In essence, that means marrying media processing on the one side with tools to measure quality of service and quality of experience all along the video chain.

“We believe video processing and quality management have significant degrees of interdependence. To our ability in media processing—whether file-based file or live—we add data (probes) so that metrics can be measured for analysis and reference points for QoS and QoE. We can analyze data from the camera all the way into the access network, incorporating all end client devices, and bring analytics back into our platform. Providers have a single pane of glass on the whole video chain.”

OptiQ Channel, a virtualized approach to "ultra-rapid" channel creation, remains in the proof-of-concept stage at several “major” undisclosed customers.

“OptiQ has been a play for us as we move further into orchestration. Encoding, packaging, and origin can all be interspersed with our monitoring solutions to give customers the ability to spin up and manage dynamic channels easily and effectively.

"By definition, you can’t do what we’re doing in terms of efficient channel management without integration of monitoring solutions as a way of simplifying the complexity of traditional network channel launches.”

An OptiQ monitoring-as-a-service offering will be commercially launched later this year. “It’s the first step for those doing some aspect of dynamic channel spin-up. Not a lot of folks are able to offer monitoring as a service to the degree we can.”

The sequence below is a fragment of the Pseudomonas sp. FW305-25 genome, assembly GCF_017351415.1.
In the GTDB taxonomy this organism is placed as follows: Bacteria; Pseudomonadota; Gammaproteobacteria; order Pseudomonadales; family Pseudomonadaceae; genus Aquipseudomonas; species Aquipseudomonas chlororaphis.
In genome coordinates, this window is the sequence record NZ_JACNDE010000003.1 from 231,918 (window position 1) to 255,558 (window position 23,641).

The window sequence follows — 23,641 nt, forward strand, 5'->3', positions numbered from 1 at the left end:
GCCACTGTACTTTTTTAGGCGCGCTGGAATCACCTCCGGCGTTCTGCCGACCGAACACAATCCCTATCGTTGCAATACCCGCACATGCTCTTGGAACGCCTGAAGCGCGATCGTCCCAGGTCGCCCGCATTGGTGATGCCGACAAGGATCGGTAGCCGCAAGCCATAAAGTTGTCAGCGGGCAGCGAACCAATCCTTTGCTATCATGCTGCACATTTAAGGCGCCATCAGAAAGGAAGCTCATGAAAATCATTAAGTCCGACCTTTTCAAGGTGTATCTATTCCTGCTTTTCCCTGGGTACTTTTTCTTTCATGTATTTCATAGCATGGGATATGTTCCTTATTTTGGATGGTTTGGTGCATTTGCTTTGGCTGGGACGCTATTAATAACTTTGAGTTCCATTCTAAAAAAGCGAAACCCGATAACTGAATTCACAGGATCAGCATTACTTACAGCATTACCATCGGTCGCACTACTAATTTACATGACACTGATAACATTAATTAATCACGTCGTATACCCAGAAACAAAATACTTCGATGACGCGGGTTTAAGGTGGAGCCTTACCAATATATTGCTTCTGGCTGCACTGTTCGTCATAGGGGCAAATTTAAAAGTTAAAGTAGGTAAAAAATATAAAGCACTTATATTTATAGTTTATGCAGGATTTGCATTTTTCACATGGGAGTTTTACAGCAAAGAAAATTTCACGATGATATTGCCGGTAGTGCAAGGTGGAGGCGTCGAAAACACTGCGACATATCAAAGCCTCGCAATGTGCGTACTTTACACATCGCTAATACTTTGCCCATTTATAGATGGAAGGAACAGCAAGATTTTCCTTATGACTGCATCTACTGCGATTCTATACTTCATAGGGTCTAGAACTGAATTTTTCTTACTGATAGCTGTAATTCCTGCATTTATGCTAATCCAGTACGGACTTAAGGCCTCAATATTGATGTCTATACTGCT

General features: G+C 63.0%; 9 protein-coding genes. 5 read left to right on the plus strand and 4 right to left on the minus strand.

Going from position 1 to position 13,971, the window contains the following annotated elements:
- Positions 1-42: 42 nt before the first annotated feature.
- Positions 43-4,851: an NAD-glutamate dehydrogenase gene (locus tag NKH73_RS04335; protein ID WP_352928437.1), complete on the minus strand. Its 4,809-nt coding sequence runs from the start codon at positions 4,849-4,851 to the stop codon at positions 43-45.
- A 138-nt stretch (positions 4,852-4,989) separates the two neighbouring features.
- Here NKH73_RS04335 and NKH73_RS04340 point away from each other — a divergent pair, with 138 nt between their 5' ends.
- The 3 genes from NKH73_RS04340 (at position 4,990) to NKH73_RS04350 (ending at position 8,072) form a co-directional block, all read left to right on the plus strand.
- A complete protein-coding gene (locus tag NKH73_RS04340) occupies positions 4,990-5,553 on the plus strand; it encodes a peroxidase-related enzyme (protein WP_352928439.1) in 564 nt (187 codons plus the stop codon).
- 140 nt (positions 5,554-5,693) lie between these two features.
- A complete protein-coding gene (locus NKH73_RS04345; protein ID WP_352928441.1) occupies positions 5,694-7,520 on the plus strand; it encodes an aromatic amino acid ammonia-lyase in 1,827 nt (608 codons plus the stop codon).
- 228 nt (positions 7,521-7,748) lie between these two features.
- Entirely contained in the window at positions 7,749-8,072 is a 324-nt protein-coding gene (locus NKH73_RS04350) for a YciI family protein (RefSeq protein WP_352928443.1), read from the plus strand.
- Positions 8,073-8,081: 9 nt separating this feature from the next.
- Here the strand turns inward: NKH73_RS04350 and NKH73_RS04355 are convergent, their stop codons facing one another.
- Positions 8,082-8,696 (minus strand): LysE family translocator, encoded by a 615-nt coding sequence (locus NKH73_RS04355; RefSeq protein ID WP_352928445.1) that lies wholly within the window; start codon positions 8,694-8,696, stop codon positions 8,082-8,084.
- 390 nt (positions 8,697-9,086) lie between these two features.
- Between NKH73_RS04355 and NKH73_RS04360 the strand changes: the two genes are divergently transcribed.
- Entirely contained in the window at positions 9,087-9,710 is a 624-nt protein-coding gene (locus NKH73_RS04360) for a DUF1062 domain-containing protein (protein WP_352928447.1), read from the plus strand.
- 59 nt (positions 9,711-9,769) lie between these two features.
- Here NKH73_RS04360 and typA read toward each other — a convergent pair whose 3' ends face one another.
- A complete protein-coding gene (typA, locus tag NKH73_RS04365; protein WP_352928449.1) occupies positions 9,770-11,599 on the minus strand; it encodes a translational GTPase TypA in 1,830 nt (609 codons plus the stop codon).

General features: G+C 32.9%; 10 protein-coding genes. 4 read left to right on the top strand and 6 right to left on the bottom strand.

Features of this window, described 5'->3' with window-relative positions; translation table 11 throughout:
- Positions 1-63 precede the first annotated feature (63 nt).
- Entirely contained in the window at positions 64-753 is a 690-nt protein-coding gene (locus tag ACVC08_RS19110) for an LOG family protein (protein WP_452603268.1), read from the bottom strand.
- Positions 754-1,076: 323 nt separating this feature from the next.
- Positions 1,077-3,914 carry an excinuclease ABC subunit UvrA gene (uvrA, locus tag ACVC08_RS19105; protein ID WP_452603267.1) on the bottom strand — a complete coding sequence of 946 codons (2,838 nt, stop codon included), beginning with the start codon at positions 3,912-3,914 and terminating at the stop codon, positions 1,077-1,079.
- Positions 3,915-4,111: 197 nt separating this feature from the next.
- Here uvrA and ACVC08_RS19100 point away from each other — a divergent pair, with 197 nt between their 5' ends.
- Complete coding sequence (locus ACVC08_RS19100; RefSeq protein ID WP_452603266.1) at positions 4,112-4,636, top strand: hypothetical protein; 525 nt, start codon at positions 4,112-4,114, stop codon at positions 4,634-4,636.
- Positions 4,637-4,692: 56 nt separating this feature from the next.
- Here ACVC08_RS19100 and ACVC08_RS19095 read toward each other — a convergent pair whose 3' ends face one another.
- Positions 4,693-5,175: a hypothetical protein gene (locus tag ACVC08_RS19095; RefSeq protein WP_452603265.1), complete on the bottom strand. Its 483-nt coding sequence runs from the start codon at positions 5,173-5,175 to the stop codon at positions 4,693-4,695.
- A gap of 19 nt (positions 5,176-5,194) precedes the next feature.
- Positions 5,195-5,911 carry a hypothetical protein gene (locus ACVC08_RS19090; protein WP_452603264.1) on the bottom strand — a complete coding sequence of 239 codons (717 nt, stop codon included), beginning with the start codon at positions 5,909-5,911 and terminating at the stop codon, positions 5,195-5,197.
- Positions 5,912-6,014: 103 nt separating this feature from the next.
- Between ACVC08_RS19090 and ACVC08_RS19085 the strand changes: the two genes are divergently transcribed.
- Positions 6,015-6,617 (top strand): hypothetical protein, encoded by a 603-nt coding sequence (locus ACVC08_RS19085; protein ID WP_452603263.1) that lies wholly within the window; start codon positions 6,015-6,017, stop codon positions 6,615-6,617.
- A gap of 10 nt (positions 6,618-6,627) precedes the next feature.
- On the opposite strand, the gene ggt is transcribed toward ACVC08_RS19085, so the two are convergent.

Among customer testimonials Telestream fielded at the event was Fox Sports explaining how it deployed a "live at home" workflow for the production of the FIFA Women’s World Cup from France this summer using solutions from Telestream, Aspera, and Levels Beyond.

“We want to take this whole remote workflow mainstream,” said Kevin Callahan, vice president of technical operations for the World Cup at Fox Sports. “Live at home makes economic sense for large scale events like a World Cup but we want to get the economics and solutions to a point where any remote is applicable for any event.”

James Unitt representing BT explained that the British telco is developing an IP-based platform to enable content sharing between BT TV and Sky’s TV Now using Telestream’s monitoring technology.

The transformation of waveform monitoring from SDI to IP is being trailblazed at Bloomberg and the BBC.

“Customers want to transition to IP without having to forklift out their existing technology stacks,” Puopolo said. “With PRISM [technology from the Tek acquisition] they keep a foot in both camps. It de-risks that transformation.”

The terms of the deal for Tektronix have not been revealed, but in 2007 Danaher Corp bought the company for $2.85 billion. In 2016, Danaher spun off a separate company, Fortive, which took with it the Tektronix assets. Fortive and Telestream are described as forming a partnership to merge Tektronic Video into Telestream.

Telestream itself has been owned by private equity firm Genstar Capital since 2015.

Photo: Telestream partners talk about their projects at IBC 2019 (credit: Adrian Pennington)